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November 5, 2001

Three to receive top Alumni Association honors

By Louise Donahue

A widely published professor of classical studies at a California State University campus, a psychology professor at UCSC who is an authority on prison conditions, and a staff member who helped establish Kresge College have been named winners of the UCSC Alumni Association's achievement awards for 2001-02.

Victor Hanson. Photo: Onassis Foundation
photo of Craig Haney
Craig W. Haney. Photo: r.r. jones
photo of Betsy Wootten
Betsy Wootten. Photo: UCSC Photo Services
Victor Hanson will receive the Alumni Achievement Award, Professor of psychology Craig Haney will be honored with the Distinguished Teaching Award, and Betsy Wootten will be given the Outstanding Staff Award on February 2.

A luncheon honoring the three recipients will be held at noon that day at Stevenson College Dining Hall.The Alumni Council, the association's governing body, selected the winners based on nominations from students, faculty, alumni, and staff.

The awards luncheon will also recognize 11 students receiving the association's College Service Awards and 26 students winning the association's Scholarship Fund awards, which are based on financial need.

Victor Hanson has attracted scholarly as well as public attention for his provocative perspectives on the demise of the family farm, the humanities and their place in the intellectual health of our nation, military history, and the global role of the United States.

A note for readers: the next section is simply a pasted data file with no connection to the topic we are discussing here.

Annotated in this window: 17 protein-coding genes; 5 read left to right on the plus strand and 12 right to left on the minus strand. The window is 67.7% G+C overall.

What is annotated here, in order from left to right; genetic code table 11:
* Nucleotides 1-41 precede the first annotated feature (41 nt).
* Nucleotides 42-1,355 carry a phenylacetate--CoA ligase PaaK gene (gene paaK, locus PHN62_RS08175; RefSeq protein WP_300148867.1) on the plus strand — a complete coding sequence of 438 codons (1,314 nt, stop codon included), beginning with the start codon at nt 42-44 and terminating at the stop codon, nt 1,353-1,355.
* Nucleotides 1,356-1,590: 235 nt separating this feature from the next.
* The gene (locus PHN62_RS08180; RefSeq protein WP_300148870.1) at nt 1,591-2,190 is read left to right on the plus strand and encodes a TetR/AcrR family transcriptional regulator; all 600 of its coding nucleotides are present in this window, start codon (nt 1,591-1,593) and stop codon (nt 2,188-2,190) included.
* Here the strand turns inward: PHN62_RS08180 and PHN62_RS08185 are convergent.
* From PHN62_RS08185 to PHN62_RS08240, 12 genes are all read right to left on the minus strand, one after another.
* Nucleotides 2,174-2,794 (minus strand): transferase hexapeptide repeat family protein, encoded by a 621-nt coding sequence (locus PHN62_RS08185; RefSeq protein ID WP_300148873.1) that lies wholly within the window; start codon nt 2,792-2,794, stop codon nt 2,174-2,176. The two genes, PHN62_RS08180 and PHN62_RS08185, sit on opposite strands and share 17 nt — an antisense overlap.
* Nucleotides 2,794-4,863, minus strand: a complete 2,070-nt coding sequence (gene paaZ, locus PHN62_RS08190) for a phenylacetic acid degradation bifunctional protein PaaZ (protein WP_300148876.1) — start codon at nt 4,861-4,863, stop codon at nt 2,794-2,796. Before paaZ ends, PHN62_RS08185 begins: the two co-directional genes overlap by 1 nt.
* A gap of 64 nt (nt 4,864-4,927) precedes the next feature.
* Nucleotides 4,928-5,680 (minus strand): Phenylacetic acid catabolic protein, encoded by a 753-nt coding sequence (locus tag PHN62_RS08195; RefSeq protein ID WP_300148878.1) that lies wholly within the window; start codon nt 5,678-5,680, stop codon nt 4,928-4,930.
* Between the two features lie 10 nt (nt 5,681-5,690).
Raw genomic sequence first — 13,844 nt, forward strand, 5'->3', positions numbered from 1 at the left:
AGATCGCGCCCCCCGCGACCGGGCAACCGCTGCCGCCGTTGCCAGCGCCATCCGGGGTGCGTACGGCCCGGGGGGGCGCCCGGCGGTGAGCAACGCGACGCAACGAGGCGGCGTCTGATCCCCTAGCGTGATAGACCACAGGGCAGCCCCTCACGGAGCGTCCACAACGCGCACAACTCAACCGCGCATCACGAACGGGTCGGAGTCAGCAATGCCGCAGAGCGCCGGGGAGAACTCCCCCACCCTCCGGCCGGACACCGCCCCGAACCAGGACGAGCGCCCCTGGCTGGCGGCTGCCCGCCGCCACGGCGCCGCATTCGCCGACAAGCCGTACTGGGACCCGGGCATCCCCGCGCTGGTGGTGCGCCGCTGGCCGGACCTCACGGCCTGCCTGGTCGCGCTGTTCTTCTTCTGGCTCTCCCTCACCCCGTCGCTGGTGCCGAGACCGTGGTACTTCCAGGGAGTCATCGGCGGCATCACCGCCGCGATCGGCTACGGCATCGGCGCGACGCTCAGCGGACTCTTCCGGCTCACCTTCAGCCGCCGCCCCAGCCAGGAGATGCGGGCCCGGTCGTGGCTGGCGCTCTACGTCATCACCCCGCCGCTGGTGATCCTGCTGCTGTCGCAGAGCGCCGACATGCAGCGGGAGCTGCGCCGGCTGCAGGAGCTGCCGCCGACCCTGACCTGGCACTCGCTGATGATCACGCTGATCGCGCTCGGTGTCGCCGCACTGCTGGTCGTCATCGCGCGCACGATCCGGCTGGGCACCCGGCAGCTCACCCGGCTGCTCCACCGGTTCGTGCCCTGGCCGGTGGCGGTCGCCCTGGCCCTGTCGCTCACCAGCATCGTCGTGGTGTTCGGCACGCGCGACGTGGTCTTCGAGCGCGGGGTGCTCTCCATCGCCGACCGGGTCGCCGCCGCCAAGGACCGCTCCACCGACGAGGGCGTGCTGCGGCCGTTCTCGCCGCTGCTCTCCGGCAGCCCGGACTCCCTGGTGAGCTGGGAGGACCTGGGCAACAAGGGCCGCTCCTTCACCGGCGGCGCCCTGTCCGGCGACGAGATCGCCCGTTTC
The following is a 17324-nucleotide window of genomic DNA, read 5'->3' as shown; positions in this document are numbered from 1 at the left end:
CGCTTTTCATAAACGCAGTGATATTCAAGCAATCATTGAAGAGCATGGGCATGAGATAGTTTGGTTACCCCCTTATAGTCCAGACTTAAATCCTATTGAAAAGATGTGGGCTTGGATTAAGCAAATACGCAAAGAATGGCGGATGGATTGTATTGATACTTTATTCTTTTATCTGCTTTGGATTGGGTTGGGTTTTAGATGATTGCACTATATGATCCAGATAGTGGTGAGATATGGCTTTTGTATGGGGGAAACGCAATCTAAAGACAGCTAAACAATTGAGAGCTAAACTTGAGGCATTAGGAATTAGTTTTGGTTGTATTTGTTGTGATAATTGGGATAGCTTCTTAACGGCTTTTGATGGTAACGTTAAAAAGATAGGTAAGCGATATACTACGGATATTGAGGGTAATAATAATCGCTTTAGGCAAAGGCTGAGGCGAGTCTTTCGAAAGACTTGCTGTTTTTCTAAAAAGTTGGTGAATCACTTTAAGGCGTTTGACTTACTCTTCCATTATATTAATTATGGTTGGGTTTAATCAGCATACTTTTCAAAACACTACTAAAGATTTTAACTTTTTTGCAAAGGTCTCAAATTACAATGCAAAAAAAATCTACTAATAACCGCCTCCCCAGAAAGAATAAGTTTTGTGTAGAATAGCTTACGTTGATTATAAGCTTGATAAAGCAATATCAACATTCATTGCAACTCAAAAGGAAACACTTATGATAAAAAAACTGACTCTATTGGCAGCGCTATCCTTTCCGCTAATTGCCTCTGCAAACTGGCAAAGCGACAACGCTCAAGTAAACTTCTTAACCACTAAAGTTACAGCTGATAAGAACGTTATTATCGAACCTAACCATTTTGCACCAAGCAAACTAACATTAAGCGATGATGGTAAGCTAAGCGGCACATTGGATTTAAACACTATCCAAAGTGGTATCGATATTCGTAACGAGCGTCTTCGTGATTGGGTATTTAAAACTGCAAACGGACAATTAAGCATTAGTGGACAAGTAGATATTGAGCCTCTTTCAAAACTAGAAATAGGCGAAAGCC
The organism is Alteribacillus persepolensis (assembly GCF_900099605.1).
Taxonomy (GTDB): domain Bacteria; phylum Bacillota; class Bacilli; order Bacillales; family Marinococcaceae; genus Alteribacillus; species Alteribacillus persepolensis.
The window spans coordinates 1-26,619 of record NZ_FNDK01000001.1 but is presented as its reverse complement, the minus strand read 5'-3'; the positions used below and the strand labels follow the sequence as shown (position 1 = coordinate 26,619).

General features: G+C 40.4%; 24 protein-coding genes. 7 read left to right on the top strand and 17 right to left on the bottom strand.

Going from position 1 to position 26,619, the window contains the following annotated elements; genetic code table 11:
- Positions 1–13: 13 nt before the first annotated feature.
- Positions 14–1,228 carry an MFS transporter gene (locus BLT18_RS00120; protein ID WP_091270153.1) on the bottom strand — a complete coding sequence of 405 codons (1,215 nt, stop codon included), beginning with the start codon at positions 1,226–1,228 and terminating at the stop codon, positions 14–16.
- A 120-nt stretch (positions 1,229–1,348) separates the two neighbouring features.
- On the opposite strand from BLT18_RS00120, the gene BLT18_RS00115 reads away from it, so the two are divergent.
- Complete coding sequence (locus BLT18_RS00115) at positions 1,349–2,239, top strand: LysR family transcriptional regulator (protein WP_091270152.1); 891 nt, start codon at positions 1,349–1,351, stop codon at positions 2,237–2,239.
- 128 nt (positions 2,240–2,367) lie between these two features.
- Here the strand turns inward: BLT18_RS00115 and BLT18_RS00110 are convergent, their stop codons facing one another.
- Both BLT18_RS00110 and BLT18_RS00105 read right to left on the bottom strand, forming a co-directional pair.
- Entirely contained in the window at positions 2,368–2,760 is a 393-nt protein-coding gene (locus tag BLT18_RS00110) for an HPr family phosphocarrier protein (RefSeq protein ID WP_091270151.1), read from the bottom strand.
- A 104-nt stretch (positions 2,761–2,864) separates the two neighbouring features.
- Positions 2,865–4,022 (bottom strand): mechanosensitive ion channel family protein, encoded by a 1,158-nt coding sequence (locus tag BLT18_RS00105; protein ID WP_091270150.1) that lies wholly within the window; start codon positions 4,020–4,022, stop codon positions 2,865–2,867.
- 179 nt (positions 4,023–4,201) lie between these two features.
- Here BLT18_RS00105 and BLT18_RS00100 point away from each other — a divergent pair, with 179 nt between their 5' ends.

Hanson graduated from Cowell College in 1975 with a B.A. in Classic Literature, and received his Ph.D. in classics from Stanford University.

He has been a professor of classical studies in the School of the Arts and Humanities at CSU Fresno for 12 years; he also operates a family raisin farm in the San Joaquin Valley.

In describing Hanson's farming memoir Fields Without Dreams, New Yorker magazine said Hanson "writes like a Greek, with hubris, pursuit by Furies, fate, and tragic irony present in full measure."

Hanson has also contributed commentary on the events of September 11. "We are seeing the last bitter wages of decades of the moral vapidity inherent in cultural relativism; conflict-resolution theory; and a general ignorance of history, whose result has been to leave us Americans--of all people!--quite afraid," he wrote in National Review Online.

Among Hanson's many books are several on military history, both ancient and modern. In his most recent, Carnage and Culture: Landmark Battles in the Rise of Western Power, Hanson writes that he is attempting "to explain why Westerners have been so adept at using their civilization to kill others--at warring so brutally, so often without being killed."

Violence and brutality also play a major role in the work of teaching award winner Craig Haney, who has dedicated much of his life to studying the impact of incarceration and the system of capital punishment in the United States. His testimony has proved critical in several court decisions, including a judge's decision that conditions at the high-security Pelican Bay Prison "may press the bounds of what most humans can psychologically tolerate." With degrees in both law and psychology, Haney has done impressive research in both fields.